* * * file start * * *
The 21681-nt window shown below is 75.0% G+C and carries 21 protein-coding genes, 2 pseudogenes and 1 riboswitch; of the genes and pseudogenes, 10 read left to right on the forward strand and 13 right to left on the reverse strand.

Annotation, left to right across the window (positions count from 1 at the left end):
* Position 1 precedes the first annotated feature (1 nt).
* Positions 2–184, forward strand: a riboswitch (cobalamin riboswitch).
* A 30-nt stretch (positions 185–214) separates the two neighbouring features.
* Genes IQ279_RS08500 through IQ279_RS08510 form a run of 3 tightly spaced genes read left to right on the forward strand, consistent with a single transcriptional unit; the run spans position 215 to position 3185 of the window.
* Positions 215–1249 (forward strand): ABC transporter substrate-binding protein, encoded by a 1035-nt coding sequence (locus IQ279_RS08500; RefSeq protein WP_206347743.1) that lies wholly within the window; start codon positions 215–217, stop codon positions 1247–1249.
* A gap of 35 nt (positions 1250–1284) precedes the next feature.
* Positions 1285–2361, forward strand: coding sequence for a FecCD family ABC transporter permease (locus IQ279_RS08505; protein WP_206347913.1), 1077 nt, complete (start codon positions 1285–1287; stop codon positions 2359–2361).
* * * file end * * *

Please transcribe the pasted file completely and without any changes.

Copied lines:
The 21681-nt window shown below is 75.0% G+C and carries 21 protein-coding genes, 2 pseudogenes and 1 riboswitch; of the genes and pseudogenes, 10 read left to right on the forward strand and 13 right to left on the reverse strand.

Annotation, left to right across the window (positions count from 1 at the left end):
* Position 1 precedes the first annotated feature (1 nt).
* Positions 2–184, forward strand: a riboswitch (cobalamin riboswitch).
* A 30-nt stretch (positions 185–214) separates the two neighbouring features.
* Genes IQ279_RS08500 through IQ279_RS08510 form a run of 3 tightly spaced genes read left to right on the forward strand, consistent with a single transcriptional unit; the run spans position 215 to position 3185 of the window.
* Positions 215–1249 (forward strand): ABC transporter substrate-binding protein, encoded by a 1035-nt coding sequence (locus IQ279_RS08500; RefSeq protein WP_206347743.1) that lies wholly within the window; start codon positions 215–217, stop codon positions 1247–1249.
* A gap of 35 nt (positions 1250–1284) precedes the next feature.
* Positions 1285–2361, forward strand: coding sequence for a FecCD family ABC transporter permease (locus IQ279_RS08505; protein WP_206347913.1), 1077 nt, complete (start codon positions 1285–1287; stop codon positions 2359–2361).